But still, the best things are cheap there. The best museums and galleries are free and they are one of the largest in the world – the famous British Museum, Victoria & Albert Museum, National Gallery, Tate Modern, Science Museum, Natural History Museum and many more. In every and each of them you can spend days and days observing magnificent artifacts , enjoying the artworks of world’s best artists, old architecture, miracles of science and technique and rare animal species. I didn’t have much time to let myself really enjoy in every and each of the artifacts, so I just ran through all those enormous spaces, made a hundreds of photos and then hurried up to some other locations. It is really a shame that I didn’t make it to spend more time in these stunning edifices, but there is always “some other time”. Museums are some of the largest and most beautiful buildings with expensive equipment. So much money is invested in building and equipping them that I didn’t know whether to admire more Picasso’s and Van Gogh’s paintings or the colorful flower arrangements in the huge lobby of a museum.

I am a real admirer and fan of painting, so I had to visit National Gallery in Trafalgar Square. I couldn’t believe when I walked in. It is a huge space; it covers an area of about six and a half football stadiums. This gallery has one of the best painting collections in the world; paintings of famous artists of Western Europe from 13th to 19th century. I was fascinated with artworks of Rubens, Michelangelo, Da Vinci, Van Gogh and various other artists.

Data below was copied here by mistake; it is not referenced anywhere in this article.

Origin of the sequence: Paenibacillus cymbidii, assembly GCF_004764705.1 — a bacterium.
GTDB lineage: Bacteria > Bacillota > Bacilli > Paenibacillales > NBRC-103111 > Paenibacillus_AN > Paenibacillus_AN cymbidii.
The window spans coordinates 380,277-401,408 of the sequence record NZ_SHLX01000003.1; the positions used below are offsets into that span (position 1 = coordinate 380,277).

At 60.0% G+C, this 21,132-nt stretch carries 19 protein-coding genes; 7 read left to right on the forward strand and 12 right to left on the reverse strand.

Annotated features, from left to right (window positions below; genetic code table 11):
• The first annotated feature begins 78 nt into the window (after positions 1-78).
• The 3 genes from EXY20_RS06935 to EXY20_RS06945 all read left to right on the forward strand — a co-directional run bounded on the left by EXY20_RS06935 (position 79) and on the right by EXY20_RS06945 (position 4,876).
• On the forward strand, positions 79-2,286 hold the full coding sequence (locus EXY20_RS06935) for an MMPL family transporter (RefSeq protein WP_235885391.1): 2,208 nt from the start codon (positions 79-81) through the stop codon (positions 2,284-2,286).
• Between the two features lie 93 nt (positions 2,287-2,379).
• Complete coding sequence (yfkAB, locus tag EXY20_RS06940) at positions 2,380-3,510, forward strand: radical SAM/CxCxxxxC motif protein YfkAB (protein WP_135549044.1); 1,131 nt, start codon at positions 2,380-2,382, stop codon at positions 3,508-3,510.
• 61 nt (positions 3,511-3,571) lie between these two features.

London has wonderful bridges, but the most romantic one is definitely the Tower Bridge. It is nice by day, but it is magical at night. No one leaves London without taking a photo with it in the background, so neither did I. This bridge blends so nicely with neighboring London Tower, which was actually a condition for building the bridge. London Tower has an official name – Her Majesty’s Royal palace and fortress, and in the past it actually was a fortress, prison and a place for torturing, but since the 14th century it is a place where Queen’s jewelry is kept. For a while, here was also the Observatory but it was moved to Greenwich. The Millennium Bridge is also interesting, it is a bridge built for pedestrians in honor of new millennium; it looks somehow unearthly and connects City College and Tate Modern Gallery.